- Message: Galatians 6 concludes Paul’s letter to the church of Galatia. He continued the theme of his message to them about the danger of listening to these men that wanted them to be circumcised. He also spoke to them about the importance of being led by the Holy Spirit. In the very first verse he directs believers who are Spirit-led to restore those who have fallen into sin. My translation (like many others) says “you that are spiritual restore him”. This is so easily misinterpreted by religious or church people and this can be dangerous because the people who tend to believe they are spiritual are probably the least Spirit-led ones. Spirit-led people are humble, but confidently living in a day-to day obedience to God. Not to a list of “Christian” rules, but to the voice of God leading and directing them in attitude and direction. They don’t allow their own desires to drive their lives and they live by the understanding that they don’t own themselves because God does. In Galatians 6 even these people are cautioned to be careful in helping a brother in sin because any one of us can be pulled into their mess. Maybe not into the same sin, but maybe even into a pride that they are not in that same mess. The most important part of these instructions is that this is to be done in love and in gentleness. Only a Spirit-led person is able to administer truth in a way that is gentle and productive. That takes the Holy Spirit working through us and even on our nicest day, we don’t have the capacity to say what needs to be said and do what needs to be done without the power of the Holy Spirit. We need his leading and direction to navigate through the pain and get to the root of the problem. This is something we are not able to see on our own and something only the Holy Spirit can touch in a heart that will heal. Even as I read this I am in awe of what the Holy Spirit does in the hearts of people and I read this with a strong conviction that no matter how Spirit-led we are, we are all still battling against the desires of our flesh trying to take the lead so we all have days and moments where we are not accurately hearing from the Holy Spirit. Knowing this we have to pray and humble our own hearts first and ask the Holy Spirit to do what only he can do and to lead us into the conversations he wants us to have. I feel like I have definitely approached this both ways and I could tell the difference because conversations like this are not always well-received at first. If I am not grounded in the Holy Spirit at that moment my pride will rise up when the response comes back negatively and I feel I am misunderstood. I will get offended and personalize the response. If I am grounded in the Holy Spirit I am able to disassociate my own feelings with the response and understand that the person I am speaking with is reacting out of pain that has nothing to do with me. This reminds me of the eunuch that took out Jezebel in the old testament. Because he was physically castrated, her sexual manipulation had no effect on his ability to do what was necessary. This is a blunt example, but it’s what we have to do with our own feelings when we are trying to help someone out of their mess. We need the Holy Spirit to lead us as we lead others. We can’t detach our emotions completely because we need them to communicate empathy and compassion, but through the Holy Spirit we have to choose not to be offended or prideful in the process.
- Message: In Galatians 5 Paul continued addressing the fact that the church wasbeing influenced by Jews who wanted them to follow the law as part of their salvation and to be circumcised. Paul was urging them not to “pick up the yoke of slavery again”. He spoke about the importance of their freedom, but cautioned them not to use it to fulfil the desires of the flesh. Instead, our freedom is supposed to be used to serve one another in love. He reminded them (and us) that the entire law is fulfilled by one thing- “love your neighbor as yourself”. This is where the gospel is so different from the previous way. While our relationship with Jesus is still very vertical and very personal, we also carry a responsibility to love and care for those around us. Jesus called these people our neighbors and established who our neighbor is when he taught the good Samaritan story. Our neighbor is anyone we encounter and we are required by love to care for them as we would our own selves. This often gets entangled with enabling because often times we don’t love ourselves well either. Not the kind of self love where we pursue “me time” and some of the “self-care” indulgences. I’m talking about doing the right thing for ourselves for our own good. If we don’t understand that line with ourselves, we will struggle to please people rather than to help them. We read about what love is (and is not) in 1 Corinthians 13 and if we apply that kind of love to the people around us we are fulfilling the gospel. My challenge to myself in this is to think about the selfish attitudes I claim as my rights and ask myself how I can use those opportunities to lay down my rights to love people well.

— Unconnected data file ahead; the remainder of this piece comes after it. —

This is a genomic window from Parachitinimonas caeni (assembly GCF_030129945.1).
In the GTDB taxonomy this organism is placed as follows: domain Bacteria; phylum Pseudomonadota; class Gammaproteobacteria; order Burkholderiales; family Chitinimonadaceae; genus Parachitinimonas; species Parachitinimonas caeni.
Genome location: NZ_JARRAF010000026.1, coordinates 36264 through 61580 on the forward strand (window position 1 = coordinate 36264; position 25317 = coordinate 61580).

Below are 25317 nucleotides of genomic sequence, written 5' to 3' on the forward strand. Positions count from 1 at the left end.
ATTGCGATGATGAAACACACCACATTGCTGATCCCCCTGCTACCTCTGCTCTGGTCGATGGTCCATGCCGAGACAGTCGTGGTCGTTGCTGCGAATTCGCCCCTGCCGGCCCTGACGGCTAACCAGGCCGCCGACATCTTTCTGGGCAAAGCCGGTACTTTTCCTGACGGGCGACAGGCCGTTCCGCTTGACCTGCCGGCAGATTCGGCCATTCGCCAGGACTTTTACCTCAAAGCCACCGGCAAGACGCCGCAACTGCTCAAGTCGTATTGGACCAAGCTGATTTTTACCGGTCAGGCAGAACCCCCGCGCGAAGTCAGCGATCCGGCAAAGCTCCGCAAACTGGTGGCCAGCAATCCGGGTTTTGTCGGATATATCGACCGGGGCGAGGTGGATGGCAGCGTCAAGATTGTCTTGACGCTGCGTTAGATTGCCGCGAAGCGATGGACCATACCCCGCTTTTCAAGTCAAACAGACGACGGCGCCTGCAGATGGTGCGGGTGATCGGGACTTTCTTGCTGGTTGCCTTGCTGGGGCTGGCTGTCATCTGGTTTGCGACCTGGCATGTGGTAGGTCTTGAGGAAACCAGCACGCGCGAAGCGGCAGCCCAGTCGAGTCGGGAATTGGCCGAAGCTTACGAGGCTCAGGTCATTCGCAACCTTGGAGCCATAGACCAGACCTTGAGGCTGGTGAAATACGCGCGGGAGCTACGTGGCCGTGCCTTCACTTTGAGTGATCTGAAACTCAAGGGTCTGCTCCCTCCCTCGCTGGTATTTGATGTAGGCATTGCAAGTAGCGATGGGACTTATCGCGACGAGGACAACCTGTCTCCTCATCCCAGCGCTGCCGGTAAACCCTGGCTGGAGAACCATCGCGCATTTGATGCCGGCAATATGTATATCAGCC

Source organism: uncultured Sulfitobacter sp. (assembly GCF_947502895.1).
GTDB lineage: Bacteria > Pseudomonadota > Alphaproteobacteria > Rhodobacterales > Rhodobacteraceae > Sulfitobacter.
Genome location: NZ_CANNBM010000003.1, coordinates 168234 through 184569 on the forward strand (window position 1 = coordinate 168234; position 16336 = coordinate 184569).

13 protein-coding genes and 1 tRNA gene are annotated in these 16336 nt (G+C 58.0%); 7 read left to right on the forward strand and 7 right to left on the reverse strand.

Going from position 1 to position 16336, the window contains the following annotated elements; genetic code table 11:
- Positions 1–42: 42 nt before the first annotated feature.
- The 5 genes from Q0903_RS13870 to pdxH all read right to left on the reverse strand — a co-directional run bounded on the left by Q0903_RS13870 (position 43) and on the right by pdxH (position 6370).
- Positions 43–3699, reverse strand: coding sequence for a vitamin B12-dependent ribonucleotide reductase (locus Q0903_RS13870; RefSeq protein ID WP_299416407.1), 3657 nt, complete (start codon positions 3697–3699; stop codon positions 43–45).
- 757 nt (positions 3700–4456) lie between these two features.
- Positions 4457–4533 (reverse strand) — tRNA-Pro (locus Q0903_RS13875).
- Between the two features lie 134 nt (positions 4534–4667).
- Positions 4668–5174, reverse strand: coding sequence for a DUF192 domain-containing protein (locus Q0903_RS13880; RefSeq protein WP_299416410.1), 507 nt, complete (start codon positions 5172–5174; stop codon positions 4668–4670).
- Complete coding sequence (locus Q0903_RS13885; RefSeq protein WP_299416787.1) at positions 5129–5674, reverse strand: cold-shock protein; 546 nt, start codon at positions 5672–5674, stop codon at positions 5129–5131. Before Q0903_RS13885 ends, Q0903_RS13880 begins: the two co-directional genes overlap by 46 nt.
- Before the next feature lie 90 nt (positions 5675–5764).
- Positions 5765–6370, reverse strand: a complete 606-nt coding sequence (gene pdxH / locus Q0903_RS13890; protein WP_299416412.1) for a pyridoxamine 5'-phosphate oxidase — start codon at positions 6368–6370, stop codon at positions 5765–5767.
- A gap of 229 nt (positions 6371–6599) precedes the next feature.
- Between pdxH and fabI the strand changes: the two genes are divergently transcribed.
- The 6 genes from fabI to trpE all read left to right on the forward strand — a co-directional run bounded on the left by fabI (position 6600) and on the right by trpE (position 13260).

- Message: Galatians 4 has some powerful illustrations and I had to be careful in understanding the interpretation of the analogies Paul used between the spiritual and the physical because they were similar but yet so interwoven. He started off by acknowledging that there were both slaves and free men in the world, but once they were saved there was no spiritual difference between them. Even though the slave was still serving a master in the physical world, as a believer in Christ he had the same status as the free man. Both were considered sons and heirs of Christ. Paul then used a very different analogy pertaining to slavery when he compared a child heir to a slave because although the child heir was the owner of everything, he was still under guardians and stewards until the time set by his father. He then uses this physical illustration to show us a picture spiritually when he says that we as children were in slavery to the “elemental forces of the world”. To me this sounds like the world’s systems. When the time came to complete his plan he sent his son to be born of a woman (this could be another important factor since women didn’t have rights) under the law (which he had previously described as a guardian) to be adopted as sons. When we were adopted we were no longer slaves to the world’s systems because we became sons and heirs of God. At this point Paul was challenging them as to why they would willingly return to slavery (the world’s systems) because at this point they had all been saved but some false teachers had come in and convinced them that they still had to adhere to the law also in order to be saved. They had fallen into the bondage of observing certain days, seasons and years where they hadn’t previously been in that bondage. Paul reminded them that they weren’t under this bondage before because they had actually heard the gospel from him originally when he had a physical sickness. By his description it sounded like he had some sort of issue with his eyes. This would have been a HUGE no-no to even be near him if they were under the law, but at that time they were so compassionate and receptive to him that Paul said they would have plucked out their own eyes and given them to him if they could have. Now they were following these false teachers and they saw Paul as an enemy to their new “enlightened” way of living. Paul was agonizing over this and he made one more comparison using slavery. He reminded them that Abraham had two sons. One was born (illegitimately) by a slave and the other was born by the free woman (his wife). One was born out of flesh when Abraham tried to produce the promise on his own, and the other was born as a result of the promise given in God’s way and in God’s timing. Paul said the two women represented two covenants. One bearing children into slavery and the other into promise. In the original story, the slave woman and child had mocked Sarah and her son so they were driven out. Paul referred back to this as a reminder that we (Christians) were not born to the slave woman, we were born to the free woman and though we would be persecuted and mocked by the slave and her son, we should “drive them out.” This is where we have to be very careful with interpretation. We know the Jews were the “chosen” and the promise of Israel, but Paul shows how this was flipped around and he ties all of the analogies in together here. The Jews rejected Jesus and the Christians were “adopted in” to the promise so Paul compares the Christians to the free woman and child, and he compares the Jews to the slave woman and child. They were under the bondage of slavery to the law and were mocking the Christians for their freedom. They wanted the Christians to be enslaved in the same way so Paul referred back to the Scripture to “drive them out” as was done by Abraham’s wife, Sarah when the slave woman and child mocked her son. To me, this chapter can be difficult to follow because the analogy is used a few different ways. If this was read out of context it could sound like God was against those who were physically enslaved, but he was actually using it as a spiritual reference regardless of our physical status. Most Christians don’t struggle with “the law” as the Galatians did. We don’t have Jews influencing our view of salvation, but instead we wrestle with a different system of ideas that Christians have adopted as godly living. Things that good Christians do or don’t do are kept on a mental list that seems to exclude heart issues that are far more offensive to God in the way we treat people. As I read this I feel challenged to identify some of the things I have accepted as basic, fundemental Christian rules that don’t have any heart attachment or personal conviction to them. Things I might do or not do so that I’m not mocked by other rule-following Christians. This sounds like scary territory for inviting in sin until I think about the overall general population that has identified their Christianity with political stances and non-biblical belief systems. These are the things I’m trying to identify in my life that I may have subscribed to as part of a “conservative package”, rather than personal convictions developed through my own personal walk with the Lord. These can be tricky to identify because some of them sound so synonymous with our biblical beliefs that they enslave us into a political and social belief system that needs to be challenged and separated from our thinking. I feel like I have been tearing away from this alignment thinking for quite some time, but I’m asking God to show me more things that I have been enslaved to in my thinking and show me what I can’t see.